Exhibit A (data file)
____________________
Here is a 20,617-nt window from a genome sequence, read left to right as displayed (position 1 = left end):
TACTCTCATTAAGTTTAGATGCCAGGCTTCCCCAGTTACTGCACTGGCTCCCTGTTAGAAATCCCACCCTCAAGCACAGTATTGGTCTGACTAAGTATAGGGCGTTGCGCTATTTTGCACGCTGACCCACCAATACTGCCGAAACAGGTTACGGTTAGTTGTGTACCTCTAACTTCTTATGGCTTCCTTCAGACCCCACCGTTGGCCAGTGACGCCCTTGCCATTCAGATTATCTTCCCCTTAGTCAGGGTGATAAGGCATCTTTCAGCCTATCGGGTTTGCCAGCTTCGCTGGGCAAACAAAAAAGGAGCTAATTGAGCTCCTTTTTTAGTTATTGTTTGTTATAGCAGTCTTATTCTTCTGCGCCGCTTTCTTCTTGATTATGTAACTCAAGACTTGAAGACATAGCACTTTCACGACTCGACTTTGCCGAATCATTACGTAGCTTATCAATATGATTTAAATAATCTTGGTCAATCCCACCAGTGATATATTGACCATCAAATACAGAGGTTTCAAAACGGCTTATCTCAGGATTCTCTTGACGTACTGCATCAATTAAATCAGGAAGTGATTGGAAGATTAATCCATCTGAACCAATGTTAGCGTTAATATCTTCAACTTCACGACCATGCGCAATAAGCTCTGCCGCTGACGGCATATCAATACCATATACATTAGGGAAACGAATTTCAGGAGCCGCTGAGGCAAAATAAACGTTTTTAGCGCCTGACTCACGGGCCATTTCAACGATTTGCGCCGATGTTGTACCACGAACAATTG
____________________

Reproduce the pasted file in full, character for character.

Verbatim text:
Here is a 20,617-nt window from a genome sequence, read left to right as displayed (position 1 = left end):
TACTCTCATTAAGTTTAGATGCCAGGCTTCCCCAGTTACTGCACTGGCTCCCTGTTAGAAATCCCACCCTCAAGCACAGTATTGGTCTGACTAAGTATAGGGCGTTGCGCTATTTTGCACGCTGACCCACCAATACTGCCGAAACAGGTTACGGTTAGTTGTGTACCTCTAACTTCTTATGGCTTCCTTCAGACCCCACCGTTGGCCAGTGACGCCCTTGCCATTCAGATTATCTTCCCCTTAGTCAGGGTGATAAGGCATCTTTCAGCCTATCGGGTTTGCCAGCTTCGCTGGGCAAACAAAAAAGGAGCTAATTGAGCTCCTTTTTTAGTTATTGTTTGTTATAGCAGTCTTATTCTTCTGCGCCGCTTTCTTCTTGATTATGTAACTCAAGACTTGAAGACATAGCACTTTCACGACTCGACTTTGCCGAATCATTACGTAGCTTATCAATATGATTTAAATAATCTTGGTCAATCCCACCAGTGATATATTGACCATCAAATACAGAGGTTTCAAAACGGCTTATCTCAGGATTCTCTTGACGTACTGCATCAATTAAATCAGGAAGTGATTGGAAGATTAATCCATCTGAACCAATGTTAGCGTTAATATCTTCAACTTCACGACCATGCGCAATAAGCTCTGCCGCTGACGGCATATCAATACCATATACATTAGGGAAACGAATTTCAGGAGCCGCTGAGGCAAAATAAACGTTTTTAGCGCCTGACTCACGGGCCATTTCAACGATTTGCGCCGATGTTGTACCACGAACAATTG